My rating: 7/10. Possibly generous, but I liked it on several different levels, and thought its flaws were mostly editorial. It feels rather like a next-to-last draft, still very raw and not quite completely tweaked and perfected, but overall reasonably well done.
Don’t judge a book by its cover. This is a brutal story and this is an ironic cover; the two little girls are symbolic of the superficial sweetness which hides all sorts of dark emotions and human wickedness.
This book made me uncomfortable on a lot of different levels, but I read through regardless; Sylvia Murphy is a natural storyteller, and despite the flaws in this ambitious book (flaws which I feel could have easily been fixed by an interested editor) it held me to the very end, and surprised me often enough that I sat up and paid attention. Murphy does predictable with a twist than can leave you shocked and appalled but still engaged; though I figuratively turned my eyes away a few times I readily turned them back.
Young Candice Hargreaves has grown up in pre-WW II Palestine, child of British expatriates. While the family is materially well-off, due to her father’s fruit importation business, and life is in the main easy and pleasant, there is a dark cloud forming over their fragile world. The political atmosphere was charged and ready to explode as the pro-Zionist movement which was eventually to see the annexation of Palestinian territory for the creation of Israel gained power. The British civil government of the region was increasingly challenged by grassroots Palestinian protest groups; open violence is a hairbreadth away.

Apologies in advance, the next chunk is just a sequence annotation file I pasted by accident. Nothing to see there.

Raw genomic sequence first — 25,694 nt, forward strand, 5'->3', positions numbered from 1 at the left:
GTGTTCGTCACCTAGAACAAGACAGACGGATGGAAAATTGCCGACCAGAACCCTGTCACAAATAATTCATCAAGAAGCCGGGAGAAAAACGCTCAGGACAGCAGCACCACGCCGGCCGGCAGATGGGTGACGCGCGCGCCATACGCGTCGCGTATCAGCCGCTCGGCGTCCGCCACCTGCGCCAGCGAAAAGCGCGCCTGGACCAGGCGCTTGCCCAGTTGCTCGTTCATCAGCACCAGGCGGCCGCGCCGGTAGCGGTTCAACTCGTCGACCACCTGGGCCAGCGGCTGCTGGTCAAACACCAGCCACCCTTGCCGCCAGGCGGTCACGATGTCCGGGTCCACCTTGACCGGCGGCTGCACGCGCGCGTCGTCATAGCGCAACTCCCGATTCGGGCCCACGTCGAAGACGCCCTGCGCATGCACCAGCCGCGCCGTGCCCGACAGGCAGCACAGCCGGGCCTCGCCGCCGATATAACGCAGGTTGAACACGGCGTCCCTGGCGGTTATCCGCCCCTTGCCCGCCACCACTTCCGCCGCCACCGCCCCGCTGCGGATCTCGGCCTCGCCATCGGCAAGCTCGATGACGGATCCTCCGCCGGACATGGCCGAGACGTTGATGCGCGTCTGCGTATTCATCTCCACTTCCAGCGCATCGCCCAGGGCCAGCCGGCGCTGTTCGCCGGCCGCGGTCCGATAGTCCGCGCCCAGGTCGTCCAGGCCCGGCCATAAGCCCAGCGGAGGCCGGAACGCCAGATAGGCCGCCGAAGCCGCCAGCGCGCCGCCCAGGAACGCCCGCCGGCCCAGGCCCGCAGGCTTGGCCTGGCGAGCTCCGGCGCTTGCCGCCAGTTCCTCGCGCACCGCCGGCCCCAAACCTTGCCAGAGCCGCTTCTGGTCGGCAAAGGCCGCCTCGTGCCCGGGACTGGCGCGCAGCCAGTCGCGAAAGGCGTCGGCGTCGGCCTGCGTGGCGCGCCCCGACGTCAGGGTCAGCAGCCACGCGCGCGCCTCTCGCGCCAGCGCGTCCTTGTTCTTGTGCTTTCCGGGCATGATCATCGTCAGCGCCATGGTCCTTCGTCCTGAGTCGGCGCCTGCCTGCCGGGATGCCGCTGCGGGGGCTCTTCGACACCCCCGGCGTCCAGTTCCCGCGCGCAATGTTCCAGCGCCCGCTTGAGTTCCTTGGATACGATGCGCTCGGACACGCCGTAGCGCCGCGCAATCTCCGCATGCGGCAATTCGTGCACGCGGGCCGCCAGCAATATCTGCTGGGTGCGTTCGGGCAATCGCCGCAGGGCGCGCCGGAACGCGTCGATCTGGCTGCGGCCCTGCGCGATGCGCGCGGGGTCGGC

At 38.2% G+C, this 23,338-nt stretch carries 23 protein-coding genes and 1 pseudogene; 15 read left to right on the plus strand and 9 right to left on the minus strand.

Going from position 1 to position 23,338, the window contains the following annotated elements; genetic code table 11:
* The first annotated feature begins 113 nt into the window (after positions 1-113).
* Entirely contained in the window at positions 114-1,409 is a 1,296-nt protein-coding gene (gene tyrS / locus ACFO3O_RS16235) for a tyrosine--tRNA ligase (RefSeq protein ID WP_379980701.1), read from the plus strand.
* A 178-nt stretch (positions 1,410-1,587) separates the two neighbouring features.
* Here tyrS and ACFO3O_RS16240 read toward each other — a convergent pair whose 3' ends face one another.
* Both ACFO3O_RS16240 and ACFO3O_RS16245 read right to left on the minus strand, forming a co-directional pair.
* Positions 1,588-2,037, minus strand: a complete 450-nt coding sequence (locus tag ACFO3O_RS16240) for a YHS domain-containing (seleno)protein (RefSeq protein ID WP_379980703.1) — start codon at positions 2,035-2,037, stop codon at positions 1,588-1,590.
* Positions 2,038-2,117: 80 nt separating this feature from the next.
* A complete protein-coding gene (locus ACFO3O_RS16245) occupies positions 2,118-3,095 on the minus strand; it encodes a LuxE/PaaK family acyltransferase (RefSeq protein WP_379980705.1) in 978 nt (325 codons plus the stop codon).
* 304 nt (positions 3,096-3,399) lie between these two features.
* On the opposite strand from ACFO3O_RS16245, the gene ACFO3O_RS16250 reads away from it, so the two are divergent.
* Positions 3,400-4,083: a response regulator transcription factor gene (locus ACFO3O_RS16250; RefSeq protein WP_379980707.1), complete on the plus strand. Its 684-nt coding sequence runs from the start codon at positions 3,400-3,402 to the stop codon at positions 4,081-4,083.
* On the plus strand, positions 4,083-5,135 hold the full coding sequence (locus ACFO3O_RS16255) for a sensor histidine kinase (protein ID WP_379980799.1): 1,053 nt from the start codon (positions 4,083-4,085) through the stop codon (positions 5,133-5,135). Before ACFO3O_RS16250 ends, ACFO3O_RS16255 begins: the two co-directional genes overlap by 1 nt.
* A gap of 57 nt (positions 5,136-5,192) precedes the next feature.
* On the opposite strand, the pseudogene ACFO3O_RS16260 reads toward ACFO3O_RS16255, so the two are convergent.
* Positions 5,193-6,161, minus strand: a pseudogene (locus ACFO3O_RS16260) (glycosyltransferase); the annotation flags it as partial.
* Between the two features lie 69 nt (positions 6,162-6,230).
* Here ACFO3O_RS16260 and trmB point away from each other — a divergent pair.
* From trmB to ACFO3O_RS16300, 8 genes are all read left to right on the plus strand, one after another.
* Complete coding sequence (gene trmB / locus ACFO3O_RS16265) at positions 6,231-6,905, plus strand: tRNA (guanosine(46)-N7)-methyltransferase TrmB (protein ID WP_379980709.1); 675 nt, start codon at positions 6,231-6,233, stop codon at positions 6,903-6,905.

The Hargreaves family, though outwardly normal enough, is deeply dysfunctional on an emotional level. Candice’s youthful troubles find no sympathy from her distant parents; as she reaches adolescence she turns more and more for comfort to her Palestinian nurse Leila, and, inevitably, to Leila’s handsome teenage son, Naseem, who works as the family’s houseboy. Candice and Naseem become infatuated with each other with predictable results; Candice’s passionate assertion that she wants to marry Naseem and settle down in the countryside to raise his babies engenders an unexpectedly violent response.
Candice – Candy – is very much a victim of circumstance for the rest of her life, but she refuses to acknowledge defeat; she’s a survivor. Her life turns and twists and ends up in unlikely places, but I found I readily suspended my disbelief and became fully engaged in seeing where this troubled heroine would end up next.